Relationships can often be affected by the actions and side effects of drug abuse. Couple and marriage counseling provides a safe, guided space where significant others can explore conflicts and find solutions to interpersonal issues. Several different psychotherapy techniques may be used, including behavioral couples therapy (BCT).
A 2004 article made available by the National Institute on Drug Abuse reported that “in multiple studies with diverse populations, patients who engage in BCT have consistently reported greater reductions in substance use than have patients who receive only individual counseling.” They also found that couples undergoing BCT had improved relationship satisfaction and family function.
You and your partner will work with a therapist to uncover and resolve relationship issues. Depending on the situation, it might be beneficial for each person to have one-on-one therapy in addition to the joint sessions. A combination of talk and behavior therapy is common in couple counseling. You might encounter several other therapy types, including experiential or structural family therapy, family problem solving, solution-focused, multi-systemic, or narrative therapy.
Marriage and couple therapists will do the following to help their clients grow and heal:
The National Institute on Alcohol Abuse and Alcoholism (NIAAA) states that alcohol and other substance use disorders (SUD) can have a severe adverse effect on relationships and increases the risk of developing any or all of the following within a partnership:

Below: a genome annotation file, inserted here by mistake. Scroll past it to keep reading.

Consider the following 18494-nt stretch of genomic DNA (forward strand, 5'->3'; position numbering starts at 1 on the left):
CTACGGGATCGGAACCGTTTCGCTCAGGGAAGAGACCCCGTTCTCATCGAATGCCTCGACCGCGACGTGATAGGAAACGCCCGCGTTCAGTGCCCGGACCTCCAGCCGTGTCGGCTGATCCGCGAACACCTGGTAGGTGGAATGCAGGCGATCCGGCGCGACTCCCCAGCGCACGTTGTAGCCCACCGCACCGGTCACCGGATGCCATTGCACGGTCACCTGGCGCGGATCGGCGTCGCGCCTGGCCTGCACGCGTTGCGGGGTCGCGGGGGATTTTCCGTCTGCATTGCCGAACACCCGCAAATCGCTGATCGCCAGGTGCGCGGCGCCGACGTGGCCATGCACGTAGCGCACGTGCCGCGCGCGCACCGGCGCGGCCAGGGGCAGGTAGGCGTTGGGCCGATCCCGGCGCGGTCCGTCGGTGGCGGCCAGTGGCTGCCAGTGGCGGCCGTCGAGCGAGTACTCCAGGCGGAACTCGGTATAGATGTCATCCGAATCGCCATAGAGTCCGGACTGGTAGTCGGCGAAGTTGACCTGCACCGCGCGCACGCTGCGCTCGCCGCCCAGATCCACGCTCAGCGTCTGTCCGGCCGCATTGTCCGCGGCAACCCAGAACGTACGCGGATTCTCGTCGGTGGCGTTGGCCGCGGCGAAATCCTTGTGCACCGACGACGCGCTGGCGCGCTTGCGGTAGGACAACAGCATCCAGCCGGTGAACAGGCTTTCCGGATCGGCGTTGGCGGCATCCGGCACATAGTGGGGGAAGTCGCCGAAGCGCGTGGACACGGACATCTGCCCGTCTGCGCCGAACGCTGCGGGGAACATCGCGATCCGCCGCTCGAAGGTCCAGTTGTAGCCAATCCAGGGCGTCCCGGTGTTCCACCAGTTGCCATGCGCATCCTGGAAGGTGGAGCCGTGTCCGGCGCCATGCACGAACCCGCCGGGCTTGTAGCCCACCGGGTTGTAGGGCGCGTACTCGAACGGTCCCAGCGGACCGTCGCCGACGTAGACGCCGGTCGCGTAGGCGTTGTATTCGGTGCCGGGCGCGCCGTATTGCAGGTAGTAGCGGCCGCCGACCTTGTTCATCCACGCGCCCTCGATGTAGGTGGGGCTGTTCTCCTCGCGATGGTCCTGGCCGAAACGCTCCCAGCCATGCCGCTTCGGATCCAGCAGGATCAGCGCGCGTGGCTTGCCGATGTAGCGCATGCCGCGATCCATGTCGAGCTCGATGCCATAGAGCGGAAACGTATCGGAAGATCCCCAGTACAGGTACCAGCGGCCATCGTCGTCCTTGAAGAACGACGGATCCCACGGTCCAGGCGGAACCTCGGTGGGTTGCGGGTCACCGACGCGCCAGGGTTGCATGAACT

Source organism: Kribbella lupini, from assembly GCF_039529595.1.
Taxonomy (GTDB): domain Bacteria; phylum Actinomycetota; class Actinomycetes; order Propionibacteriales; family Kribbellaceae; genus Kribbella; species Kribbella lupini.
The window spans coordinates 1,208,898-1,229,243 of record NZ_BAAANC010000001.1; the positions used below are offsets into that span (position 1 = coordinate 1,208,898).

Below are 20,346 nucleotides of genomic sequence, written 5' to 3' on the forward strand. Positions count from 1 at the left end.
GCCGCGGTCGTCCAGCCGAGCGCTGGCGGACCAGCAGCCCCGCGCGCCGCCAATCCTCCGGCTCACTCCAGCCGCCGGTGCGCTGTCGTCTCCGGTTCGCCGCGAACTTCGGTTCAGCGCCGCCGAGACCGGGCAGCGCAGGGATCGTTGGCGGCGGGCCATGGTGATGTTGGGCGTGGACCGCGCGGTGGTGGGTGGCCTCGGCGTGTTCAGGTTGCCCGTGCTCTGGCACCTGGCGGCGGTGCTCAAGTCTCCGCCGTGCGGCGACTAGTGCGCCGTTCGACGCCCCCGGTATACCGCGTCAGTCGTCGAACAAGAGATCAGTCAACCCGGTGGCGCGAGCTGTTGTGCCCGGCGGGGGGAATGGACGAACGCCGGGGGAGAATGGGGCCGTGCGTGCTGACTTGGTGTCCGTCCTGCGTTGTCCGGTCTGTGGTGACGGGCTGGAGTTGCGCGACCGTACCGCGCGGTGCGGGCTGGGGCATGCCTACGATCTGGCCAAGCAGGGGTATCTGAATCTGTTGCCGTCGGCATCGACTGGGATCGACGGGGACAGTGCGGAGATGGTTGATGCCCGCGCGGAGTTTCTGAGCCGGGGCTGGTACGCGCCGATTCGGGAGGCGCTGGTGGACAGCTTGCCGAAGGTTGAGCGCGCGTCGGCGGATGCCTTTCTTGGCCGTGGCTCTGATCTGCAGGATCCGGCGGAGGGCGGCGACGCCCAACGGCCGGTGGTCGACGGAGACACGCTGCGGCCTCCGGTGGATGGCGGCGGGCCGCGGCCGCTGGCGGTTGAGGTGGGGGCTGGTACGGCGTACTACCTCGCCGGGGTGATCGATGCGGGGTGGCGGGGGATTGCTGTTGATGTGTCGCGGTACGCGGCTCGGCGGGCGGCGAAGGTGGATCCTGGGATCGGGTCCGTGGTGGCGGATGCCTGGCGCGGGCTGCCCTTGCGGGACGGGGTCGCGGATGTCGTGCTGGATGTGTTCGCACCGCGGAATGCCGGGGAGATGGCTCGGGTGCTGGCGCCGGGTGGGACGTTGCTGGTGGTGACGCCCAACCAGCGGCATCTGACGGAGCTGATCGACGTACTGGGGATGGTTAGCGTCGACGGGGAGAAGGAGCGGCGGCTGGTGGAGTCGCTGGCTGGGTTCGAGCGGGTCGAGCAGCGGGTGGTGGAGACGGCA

Drug and alcohol use can cause mood swings, temperament changes, and a lack of emotional control leading to people doing and saying things they might not have without being under the influence. Some of the negative behaviors stemming from substance use that can cause problems in a relationship include those listed here:
Not everyone needs relationship counseling during rehabilitation or recovery. There might be superficial issues that you and your partner can work through fine on your own. However, if you notice some of the following signs, it might be time to speak to a certified marriage or couple therapist:
Attending therapy without doing the hard work is not enough to repair a relationship that is breaking down. You and your partner will need to put time and energy into making healthy changes in the way you approach the relationship and treat one another. Some couples may find this easier than others.
The Psychotherapy and Counselling Federation of Australia published a 2012 review of the data concerning the effectiveness of family and relationship therapy. They discovered evidence that couple therapy provided a positive outcome for many of the various research studies participants. However, the effectiveness of therapy decreased when therapists did not use techniques that fit the lifestyle and temperaments of the people involved. You are more likely to find success if you are involved with a therapy that fits your relationship’s needs. You can work with your therapist to determine the priorities to address and how best to move forward.